Getting Nicaraguan Residency: The Police Record

First off all remember that I am not a lawyer or authority, I do not give legal advice and everything here is based on my personal experiences and investigations. For legal advice you should talk to a lawyer.

The impossible Police Record

It’s number 6 on the Requisitos para Solicitud de Residencia and required by everyone. Here is what it says in Spanish and then in English:

6) Certificado de Antecedentes Penales emitido por la autoridad competente del pais de origen o de residencia de los ultimos tres anos, autenticado por el Ministero de Relaciones Exteriores y por el Consulado de Nicaragua en su pais de origen y autenticar en Cancilleria de Nicaragua o en su defecto el certificado del Interpol Nicaragua. Los menores de 18 anos son exentos de este requisito. (Apostilla en su caso)

6) Certificate of Criminal Record issued by the competent authority of the country of origin or of residence for the last three years, authenticated by the Ministry of Relaciones Exteriores ( MINREX ) and by the Consulate of Nicaragua en your country of origin (in the USA, EnglandGermany, France, sorry Canada) and authenticate en the Cancilleria de Nicaragua or, failing that, a certificate from Interpol Nicaragua. Minors under 18 are exempt from this requirement. (Apostille en their case)

Wow, what? Well, relax, it sounds harder than it really is. All it says is that you need to get you police record from your local police department in the city in which you reside in your home country. That’s as easy as calling up the police department and asking how to get your police record. They will tell you since it is a common procedure; half the jobs in the United States require one nowadays.

Once you have that in your hands you will need to get it stamped by the Nica consulate. THIS MAY NOT BE REQUIRED now that apostille stamps are being used…I will try to research this next week and update the post. Then once you arrive in Nicaragua, you will have to take it to the Cancilleria of Nicaragua, located in downtown Managua, to get it authenticated to prove you didn’t draw the stamps on with crayon.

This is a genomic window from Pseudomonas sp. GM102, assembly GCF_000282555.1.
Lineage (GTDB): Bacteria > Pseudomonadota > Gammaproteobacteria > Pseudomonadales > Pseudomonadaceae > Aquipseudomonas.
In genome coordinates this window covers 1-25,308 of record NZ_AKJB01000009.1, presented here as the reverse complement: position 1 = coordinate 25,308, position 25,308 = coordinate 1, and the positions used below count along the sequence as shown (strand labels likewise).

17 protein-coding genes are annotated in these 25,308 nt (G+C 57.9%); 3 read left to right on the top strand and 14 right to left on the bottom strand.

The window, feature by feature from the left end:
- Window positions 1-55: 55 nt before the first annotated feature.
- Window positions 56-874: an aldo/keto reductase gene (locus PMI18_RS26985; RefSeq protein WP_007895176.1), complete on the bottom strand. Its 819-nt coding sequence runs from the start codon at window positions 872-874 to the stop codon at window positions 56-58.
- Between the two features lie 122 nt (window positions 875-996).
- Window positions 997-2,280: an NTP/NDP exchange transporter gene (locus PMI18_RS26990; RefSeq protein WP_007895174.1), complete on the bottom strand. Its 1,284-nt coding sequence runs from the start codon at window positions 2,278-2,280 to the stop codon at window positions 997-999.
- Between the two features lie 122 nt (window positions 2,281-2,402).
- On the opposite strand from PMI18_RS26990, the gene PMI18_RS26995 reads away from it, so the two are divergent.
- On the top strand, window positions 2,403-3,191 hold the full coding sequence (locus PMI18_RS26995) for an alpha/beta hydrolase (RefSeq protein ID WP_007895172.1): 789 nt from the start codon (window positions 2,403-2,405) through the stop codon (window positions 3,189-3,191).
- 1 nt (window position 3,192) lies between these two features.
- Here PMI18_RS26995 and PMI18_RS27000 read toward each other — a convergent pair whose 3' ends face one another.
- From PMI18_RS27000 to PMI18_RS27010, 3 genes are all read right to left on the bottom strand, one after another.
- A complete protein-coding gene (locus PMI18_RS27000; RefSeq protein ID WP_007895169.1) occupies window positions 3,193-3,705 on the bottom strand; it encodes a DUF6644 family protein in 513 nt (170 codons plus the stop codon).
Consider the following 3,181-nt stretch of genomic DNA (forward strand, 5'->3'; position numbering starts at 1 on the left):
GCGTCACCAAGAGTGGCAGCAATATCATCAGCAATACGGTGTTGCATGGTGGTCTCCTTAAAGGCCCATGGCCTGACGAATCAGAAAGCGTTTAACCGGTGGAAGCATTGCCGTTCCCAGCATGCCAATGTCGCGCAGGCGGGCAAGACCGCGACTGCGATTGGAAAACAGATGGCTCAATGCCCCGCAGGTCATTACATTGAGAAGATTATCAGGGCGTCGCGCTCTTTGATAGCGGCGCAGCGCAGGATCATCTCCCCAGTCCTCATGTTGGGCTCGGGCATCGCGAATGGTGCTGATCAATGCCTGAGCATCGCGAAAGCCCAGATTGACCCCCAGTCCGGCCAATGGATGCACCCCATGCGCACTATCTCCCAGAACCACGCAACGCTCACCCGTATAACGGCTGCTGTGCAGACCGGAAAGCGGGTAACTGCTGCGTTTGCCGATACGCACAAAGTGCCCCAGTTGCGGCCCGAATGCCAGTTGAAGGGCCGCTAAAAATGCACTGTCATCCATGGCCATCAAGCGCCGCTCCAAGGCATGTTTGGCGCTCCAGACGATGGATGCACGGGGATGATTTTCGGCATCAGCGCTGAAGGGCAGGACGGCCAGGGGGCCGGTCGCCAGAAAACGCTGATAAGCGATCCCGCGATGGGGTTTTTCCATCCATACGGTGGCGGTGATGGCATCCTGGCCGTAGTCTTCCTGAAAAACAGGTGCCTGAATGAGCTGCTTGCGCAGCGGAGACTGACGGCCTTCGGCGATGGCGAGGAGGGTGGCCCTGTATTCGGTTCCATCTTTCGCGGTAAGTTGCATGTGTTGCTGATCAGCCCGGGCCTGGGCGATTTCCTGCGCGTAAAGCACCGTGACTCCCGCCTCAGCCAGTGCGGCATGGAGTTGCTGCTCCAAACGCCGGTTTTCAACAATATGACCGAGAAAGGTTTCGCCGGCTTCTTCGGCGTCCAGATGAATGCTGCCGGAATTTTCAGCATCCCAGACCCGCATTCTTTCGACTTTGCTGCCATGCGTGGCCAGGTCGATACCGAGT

OR

If you are already in the country, a police record issued by INTERPOL will work. And it isn’t that hard to get. Here is what I did and how you too should do it:

1. Call INTERPOL at 2278-6225 and verify all the requirements to get your antecedentes penales. Ask them something like, “cuales son los requisitos para sacar mi certificado de antecedentes penales para obtener la residencia?” They will then go down the list telling you what you need. I doubt it has changed, so the following is what I needed and what you can expect.

2. A passport-sized photo

3. Passport for them to skim through (they won’t keep it).

4. Photocopy in color of every page in your passport, stamped or not (I had only the Nica stamps and they told me I had to go back and get the rest, though with some pleading they did finally accept what I had).

5. Photocopy in color of your drivers license or identification card issued by your home country.




6. Deposit $30 in the Bancentro account 101617335 (verify with the lady at the bank that it is the INTERPOL account) and carry the receipt with your other papers to show them that you paid.

The INTERPOL office is only open between 8am – 11am and 2pm – 4:30pm, but that doesn’t mean they will answer the phone. Don’t be surprised to have to call several times before they pick up.

The office is in the 3rd floor of the Policia Nacional, edificio Faustino Ruiz. The entrance is guarded so you have to talk to the girls at the counter and tell them you are going to deliver your papers to the INTERPOL office. They will probably act indifferent and bored and will eventually ask for you to leave your license with them before you enter the building. When they do let you pass you have to walk left through the parking lot to the big building, go in ignoring the information desk and go up the elevator to the 3rd floor. From there walk around to the left and down the hall. You should see a door, probably closed, that should say INTERPOL. Just walk in like you own the place and tell one of the officers what it is you need. That’s right, do it Nica style.

They will then sit you down and go through your papers and probably ask a few general questions. My guy was a young guy and was all business. He didn’t find any of my jokes funny. He asked me if I had ever been arrested in back home. No, of course not I said. He looked me in the eye and asked me if I was sure. Yeah, I was sure. You sure? Pues si hombre, I told him. Una vez me paro para conducir con alta velocidad pero solo me dio una multa y ya! He pulled out a form and helped me fill it out, took my fingerprints and told me to call them in a week.

Four phone calls and two weeks later it was ready to go pick up.

Importante: Make sure this is your last paper than you need to get because the police record expires after three months of issue! If you turn it in to immigration with only a few days remaining before it expires, don’t be surprised if they make you get a new one.

By the way if anyone would like help with their residency process my wife and I might be available. While we don’t pretend to be lawyers by any stretch of the imagination, we do have experience in residency, can translate Spanish and can offer rides here in Managua to get stuff done. Any legal advice is better given by a lawyer and there are links to a few through our friends at nicaraguadispatch.com, nicaragua-community.com and nicaliving.com.

Feel free to contact me here.

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Thinking of making the move? Check out our guide to getting residency in Nicaragua right here.